Along with the candidates and the issues, the 2020 presidential election is also going to be about the voting process itself.
Russian efforts to hack into the voting systems of 2016 have boosted election security to a critical concern this time, prompting states to spend tens of millions buying new equipment, hiring cybersecurity wizards and installing software that warns of intrusions — among numerous other steps. More purchases of hardware, software and expertise are coming in the months ahead.
Whether enough money gets spent, and wisely, won't be known for sure until Nov. 3, 2020 — when the system will be subject to the one test that really matters. And whether the country decides the presidential election result is trustworthy will likely come down to how reliably things work in the relatively small number of states both nominees are contesting.
With 11 months to go, The Fulcrum reviewed information from state elections officials, the National Conference of State Legislatures, the Election Assistance Commission and news reports to get a sense of the election security landscape. Here's the state of play in the 13 states likeliest to be presidential battlegrounds.
Efforts to fend off election hackers in 2020 and beyond have revolved around protecting ballot equipment and the databases of registered voters. Little attention has been focused on the vendors and their employees.
But the nonpartisan Brennan Center for Justice is proposing that the vendors who make election equipment and related systems be subjected to heightened oversight and vetting, much like defense contractors or others involved in national security.
"There is almost no federal regulation of the vendors that design and maintain the systems that allow us to determine who can vote, how they vote, or how their votes are counted and reported," according to a new report from the nonpartisan policy institute.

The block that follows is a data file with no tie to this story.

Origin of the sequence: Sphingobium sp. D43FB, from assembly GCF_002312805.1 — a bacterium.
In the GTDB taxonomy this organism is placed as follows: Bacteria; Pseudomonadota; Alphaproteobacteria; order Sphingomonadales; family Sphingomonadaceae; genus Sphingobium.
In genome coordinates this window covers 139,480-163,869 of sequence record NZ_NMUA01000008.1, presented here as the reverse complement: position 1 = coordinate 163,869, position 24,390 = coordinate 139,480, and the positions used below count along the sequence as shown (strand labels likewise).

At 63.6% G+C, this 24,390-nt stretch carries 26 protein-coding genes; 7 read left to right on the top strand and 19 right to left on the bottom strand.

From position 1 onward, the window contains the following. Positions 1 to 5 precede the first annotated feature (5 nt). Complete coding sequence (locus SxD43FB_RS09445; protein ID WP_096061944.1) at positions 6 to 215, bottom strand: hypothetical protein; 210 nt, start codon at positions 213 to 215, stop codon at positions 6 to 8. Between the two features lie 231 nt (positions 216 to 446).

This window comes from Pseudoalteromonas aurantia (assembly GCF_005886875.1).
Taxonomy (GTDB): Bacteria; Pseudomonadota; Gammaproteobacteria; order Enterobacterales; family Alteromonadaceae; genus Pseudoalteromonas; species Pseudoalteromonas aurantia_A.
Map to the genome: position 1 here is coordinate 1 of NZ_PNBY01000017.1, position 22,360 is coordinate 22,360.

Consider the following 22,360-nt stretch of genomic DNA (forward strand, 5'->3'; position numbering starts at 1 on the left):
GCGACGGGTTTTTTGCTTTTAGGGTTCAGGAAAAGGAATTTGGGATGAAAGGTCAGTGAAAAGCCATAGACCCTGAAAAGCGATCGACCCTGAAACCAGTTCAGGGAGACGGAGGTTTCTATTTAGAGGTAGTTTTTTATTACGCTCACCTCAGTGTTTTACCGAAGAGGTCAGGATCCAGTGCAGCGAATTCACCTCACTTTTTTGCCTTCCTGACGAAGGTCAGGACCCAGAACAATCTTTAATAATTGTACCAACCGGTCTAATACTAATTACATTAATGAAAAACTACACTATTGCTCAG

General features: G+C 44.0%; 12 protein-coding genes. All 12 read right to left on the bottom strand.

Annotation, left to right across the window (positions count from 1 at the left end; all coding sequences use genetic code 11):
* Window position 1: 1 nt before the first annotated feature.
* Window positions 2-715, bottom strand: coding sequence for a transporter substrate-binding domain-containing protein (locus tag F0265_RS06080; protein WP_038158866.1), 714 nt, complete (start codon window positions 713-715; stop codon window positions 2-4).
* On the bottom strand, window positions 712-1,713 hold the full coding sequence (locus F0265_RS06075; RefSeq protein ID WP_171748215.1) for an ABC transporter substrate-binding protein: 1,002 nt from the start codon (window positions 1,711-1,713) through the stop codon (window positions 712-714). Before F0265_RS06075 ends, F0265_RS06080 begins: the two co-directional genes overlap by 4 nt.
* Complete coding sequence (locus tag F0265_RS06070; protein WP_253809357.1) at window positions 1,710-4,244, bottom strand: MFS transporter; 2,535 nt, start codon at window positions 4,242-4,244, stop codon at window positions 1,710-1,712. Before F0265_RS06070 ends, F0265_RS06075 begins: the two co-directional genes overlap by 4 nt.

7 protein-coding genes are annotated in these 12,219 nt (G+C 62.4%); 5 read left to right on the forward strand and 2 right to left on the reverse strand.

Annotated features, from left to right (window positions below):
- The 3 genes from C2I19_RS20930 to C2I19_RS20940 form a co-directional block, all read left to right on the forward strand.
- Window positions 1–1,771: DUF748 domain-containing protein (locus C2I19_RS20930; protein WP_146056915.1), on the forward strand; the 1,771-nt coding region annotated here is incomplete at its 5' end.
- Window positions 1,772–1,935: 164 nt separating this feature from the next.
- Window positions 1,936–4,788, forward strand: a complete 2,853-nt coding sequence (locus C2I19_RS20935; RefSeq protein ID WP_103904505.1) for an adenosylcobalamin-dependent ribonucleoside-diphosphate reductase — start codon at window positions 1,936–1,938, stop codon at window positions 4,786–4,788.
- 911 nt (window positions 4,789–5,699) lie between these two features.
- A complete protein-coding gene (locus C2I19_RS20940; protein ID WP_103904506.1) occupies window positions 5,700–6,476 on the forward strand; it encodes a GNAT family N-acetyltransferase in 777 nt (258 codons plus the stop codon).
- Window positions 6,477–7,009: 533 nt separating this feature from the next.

The chairwoman of the Election Assistance Commission told the nation's state legislators last week that she's opposed to automatic voter registration.
Adding qualified citizens to the rolls whenever they do business with a state agency, unless they choose to opt out, has quickly become a widely accepted component of most democracy reform agendas. Eighteen states will have so-called AVR in place in time for the 2020 election after a surge of acceptance in state legislatures this decade. And the practice would be nationally mandated under HR 1, the comprehensive campaign finance, election and ethics legislation the House passed in March.
But Christy McCormick argues that registering to vote is a form of speech protected by the First Amendment and that "not registering to vote is a choice – we should respect our citizens' choices."
Georgia's top elections official is asserting vindication from Washington for the state's conduct of last year's highly contentious election.
Brad Raffensperger said ample evidence from an exhaustive assessment of midterm contests nationwide by the Election Assistance Commission proves the 2018 contest was conducted on the up-and-up. Raffensberger was elected secretary of state in November to succeed fellow Republican Brian Kemp, who supervised the election that narrowly made him governor.
Democrats characterize Georgia's contest as soiled by a multifaceted effort at voter suppression by the GOP that they maintain was decisive in preventing Stacey Abrams from becoming the first black woman ever elected to a governorship.
"Liberal activists have been desperately trying to advance a false narrative of pervasive voter suppression which, as the EAVS report confirms, has no basis in reality," Raffensperger said. "While these activists peddle falsehoods — apparently as a springboard for higher office or to dupe donors into supporting their nonprofit — my office will continue to aggressively pursue initiatives like automated voter registration, which make Georgia a top state in the nation for voter registration and voter turnout."